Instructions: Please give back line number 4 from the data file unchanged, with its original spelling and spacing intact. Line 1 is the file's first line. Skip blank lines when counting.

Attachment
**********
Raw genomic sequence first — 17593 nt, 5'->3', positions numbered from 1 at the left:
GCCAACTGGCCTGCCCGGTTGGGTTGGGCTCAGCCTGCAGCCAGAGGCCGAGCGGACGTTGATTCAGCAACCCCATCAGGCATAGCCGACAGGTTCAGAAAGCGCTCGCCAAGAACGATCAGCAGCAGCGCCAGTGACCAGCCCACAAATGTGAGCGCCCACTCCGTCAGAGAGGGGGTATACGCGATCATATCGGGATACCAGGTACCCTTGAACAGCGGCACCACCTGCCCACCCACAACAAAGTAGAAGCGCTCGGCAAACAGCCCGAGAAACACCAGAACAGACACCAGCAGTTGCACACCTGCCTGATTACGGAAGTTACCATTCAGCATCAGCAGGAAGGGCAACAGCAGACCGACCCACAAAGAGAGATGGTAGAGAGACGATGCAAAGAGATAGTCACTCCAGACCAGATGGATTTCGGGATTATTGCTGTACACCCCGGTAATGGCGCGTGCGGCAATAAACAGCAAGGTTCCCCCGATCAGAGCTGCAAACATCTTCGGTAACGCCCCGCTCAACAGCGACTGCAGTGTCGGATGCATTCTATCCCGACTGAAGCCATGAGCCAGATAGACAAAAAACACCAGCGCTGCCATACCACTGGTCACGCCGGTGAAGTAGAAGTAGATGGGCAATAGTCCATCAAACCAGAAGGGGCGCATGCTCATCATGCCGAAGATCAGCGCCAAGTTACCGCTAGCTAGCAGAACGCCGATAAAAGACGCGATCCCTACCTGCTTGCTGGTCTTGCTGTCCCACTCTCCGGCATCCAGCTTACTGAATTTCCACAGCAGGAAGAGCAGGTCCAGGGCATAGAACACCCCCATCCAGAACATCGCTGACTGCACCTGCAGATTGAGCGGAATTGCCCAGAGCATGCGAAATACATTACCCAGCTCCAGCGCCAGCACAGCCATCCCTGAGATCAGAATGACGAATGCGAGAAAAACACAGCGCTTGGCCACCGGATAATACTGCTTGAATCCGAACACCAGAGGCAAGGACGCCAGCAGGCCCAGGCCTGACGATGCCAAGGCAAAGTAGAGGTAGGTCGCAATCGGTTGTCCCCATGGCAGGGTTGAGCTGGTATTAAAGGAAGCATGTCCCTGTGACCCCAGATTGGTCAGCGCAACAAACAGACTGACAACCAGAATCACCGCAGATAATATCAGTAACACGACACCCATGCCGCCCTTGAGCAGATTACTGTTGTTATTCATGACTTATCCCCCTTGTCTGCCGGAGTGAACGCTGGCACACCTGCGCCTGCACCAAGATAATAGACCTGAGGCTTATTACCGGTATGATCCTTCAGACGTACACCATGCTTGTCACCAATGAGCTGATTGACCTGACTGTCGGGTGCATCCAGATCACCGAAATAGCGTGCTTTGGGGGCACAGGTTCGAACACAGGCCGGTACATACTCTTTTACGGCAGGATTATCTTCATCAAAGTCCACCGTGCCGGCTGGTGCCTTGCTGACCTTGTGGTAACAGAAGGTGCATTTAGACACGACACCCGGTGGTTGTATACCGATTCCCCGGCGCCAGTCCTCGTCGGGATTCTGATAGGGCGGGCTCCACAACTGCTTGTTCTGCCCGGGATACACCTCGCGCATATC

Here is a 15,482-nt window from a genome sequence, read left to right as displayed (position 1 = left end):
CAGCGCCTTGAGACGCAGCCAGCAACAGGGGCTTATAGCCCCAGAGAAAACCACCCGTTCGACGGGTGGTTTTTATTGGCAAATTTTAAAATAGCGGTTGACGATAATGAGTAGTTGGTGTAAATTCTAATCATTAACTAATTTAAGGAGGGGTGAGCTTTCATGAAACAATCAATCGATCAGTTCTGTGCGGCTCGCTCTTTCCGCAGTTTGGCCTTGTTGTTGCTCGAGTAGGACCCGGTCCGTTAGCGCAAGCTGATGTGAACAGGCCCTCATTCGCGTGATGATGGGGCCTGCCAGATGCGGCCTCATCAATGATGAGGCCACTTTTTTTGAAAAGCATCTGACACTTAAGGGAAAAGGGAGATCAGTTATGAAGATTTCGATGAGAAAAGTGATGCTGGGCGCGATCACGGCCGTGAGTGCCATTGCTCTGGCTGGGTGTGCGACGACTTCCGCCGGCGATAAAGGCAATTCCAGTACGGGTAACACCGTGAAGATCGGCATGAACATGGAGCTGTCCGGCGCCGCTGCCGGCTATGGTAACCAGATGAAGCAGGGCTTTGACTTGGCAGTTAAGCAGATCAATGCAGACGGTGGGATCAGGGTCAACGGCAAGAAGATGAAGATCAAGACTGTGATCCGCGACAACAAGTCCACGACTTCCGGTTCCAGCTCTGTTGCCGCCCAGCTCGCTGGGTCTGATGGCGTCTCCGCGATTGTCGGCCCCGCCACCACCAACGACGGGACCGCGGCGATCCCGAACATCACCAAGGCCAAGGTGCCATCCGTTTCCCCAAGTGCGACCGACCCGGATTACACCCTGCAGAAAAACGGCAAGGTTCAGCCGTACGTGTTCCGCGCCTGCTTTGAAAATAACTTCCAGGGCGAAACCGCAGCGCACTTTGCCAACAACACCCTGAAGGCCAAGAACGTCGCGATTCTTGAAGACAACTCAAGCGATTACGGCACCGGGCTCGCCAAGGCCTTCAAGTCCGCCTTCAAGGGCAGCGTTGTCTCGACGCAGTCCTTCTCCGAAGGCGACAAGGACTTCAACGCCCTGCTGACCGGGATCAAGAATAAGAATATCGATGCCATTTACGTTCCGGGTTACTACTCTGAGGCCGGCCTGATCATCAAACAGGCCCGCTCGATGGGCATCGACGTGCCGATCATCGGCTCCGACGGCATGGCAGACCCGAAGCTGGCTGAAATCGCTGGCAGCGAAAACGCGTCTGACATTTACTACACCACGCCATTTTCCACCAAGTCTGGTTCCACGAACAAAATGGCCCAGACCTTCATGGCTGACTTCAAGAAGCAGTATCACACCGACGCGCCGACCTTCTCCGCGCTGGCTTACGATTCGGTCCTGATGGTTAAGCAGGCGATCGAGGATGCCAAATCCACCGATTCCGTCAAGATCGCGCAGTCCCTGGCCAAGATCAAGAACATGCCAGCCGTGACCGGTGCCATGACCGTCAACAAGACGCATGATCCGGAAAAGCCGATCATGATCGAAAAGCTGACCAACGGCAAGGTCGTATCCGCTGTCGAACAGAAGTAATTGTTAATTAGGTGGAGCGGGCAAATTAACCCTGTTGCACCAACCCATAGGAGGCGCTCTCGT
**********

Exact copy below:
CAGCGCCTTGAGACGCAGCCAGCAACAGGGGCTTATAGCCCCAGAGAAAACCACCCGTTCGACGGGTGGTTTTTATTGGCAAATTTTAAAATAGCGGTTGACGATAATGAGTAGTTGGTGTAAATTCTAATCATTAACTAATTTAAGGAGGGGTGAGCTTTCATGAAACAATCAATCGATCAGTTCTGTGCGGCTCGCTCTTTCCGCAGTTTGGCCTTGTTGTTGCTCGAGTAGGACCCGGTCCGTTAGCGCAAGCTGATGTGAACAGGCCCTCATTCGCGTGATGATGGGGCCTGCCAGATGCGGCCTCATCAATGATGAGGCCACTTTTTTTGAAAAGCATCTGACACTTAAGGGAAAAGGGAGATCAGTTATGAAGATTTCGATGAGAAAAGTGATGCTGGGCGCGATCACGGCCGTGAGTGCCATTGCTCTGGCTGGGTGTGCGACGACTTCCGCCGGCGATAAAGGCAATTCCAGTACGGGTAACACCGTGAAGATCGGCATGAACATGGAGCTGTCCGGCGCCGCTGCCGGCTATGGTAACCAGATGAAGCAGGGCTTTGACTTGGCAGTTAAGCAGATCAATGCAGACGGTGGGATCAGGGTCAACGGCAAGAAGATGAAGATCAAGACTGTGATCCGCGACAACAAGTCCACGACTTCCGGTTCCAGCTCTGTTGCCGCCCAGCTCGCTGGGTCTGATGGCGTCTCCGCGATTGTCGGCCCCGCCACCACCAACGACGGGACCGCGGCGATCCCGAACATCACCAAGGCCAAGGTGCCATCCGTTTCCCCAAGTGCGACCGACCCGGATTACACCCTGCAGAAAAACGGCAAGGTTCAGCCGTACGTGTTCCGCGCCTGCTTTGAAAATAACTTCCAGGGCGAAACCGCAGCGCACTTTGCCAACAACACCCTGAAGGCCAAGAACGTCGCGATTCTTGAAGACAACTCAAGCGATTACGGCACCGGGCTCGCCAAGGCCTTCAAGTCCGCCTTCAAGGGCAGCGTTGTCTCGACGCAGTCCTTCTCCGAAGGCGACAAGGACTTCAACGCCCTGCTGACCGGGATCAAGAATAAGAATATCGATGCCATTTACGTTCCGGGTTACTACTCTGAGGCCGGCCTGATCATCAAACAGGCCCGCTCGATGGGCATCGACGTGCCGATCATCGGCTCCGACGGCATGGCAGACCCGAAGCTGGCTGAAATCGCTGGCAGCGAAAACGCGTCTGACATTTACTACACCACGCCATTTTCCACCAAGTCTGGTTCCACGAACAAAATGGCCCAGACCTTCATGGCTGACTTCAAGAAGCAGTATCACACCGACGCGCCGACCTTCTCCGCGCTGGCTTACGATTCGGTCCTGATGGTTAAGCAGGCGATCGAGGATGCCAAATCCACCGATTCCGTCAAGATCGCGCAGTCCCTGGCCAAGATCAAGAACATGCCAGCCGTGACCGGTGCCATGACCGTCAACAAGACGCATGATCCGGAAAAGCCGATCATGATCGAAAAGCTGACCAACGGCAAGGTCGTATCCGCTGTCGAACAGAAGTAATTGTTAATTAGGTGGAGCGGGCAAATTAACCCTGTTGCACCAACCCATAGGAGGCGCTCTCGT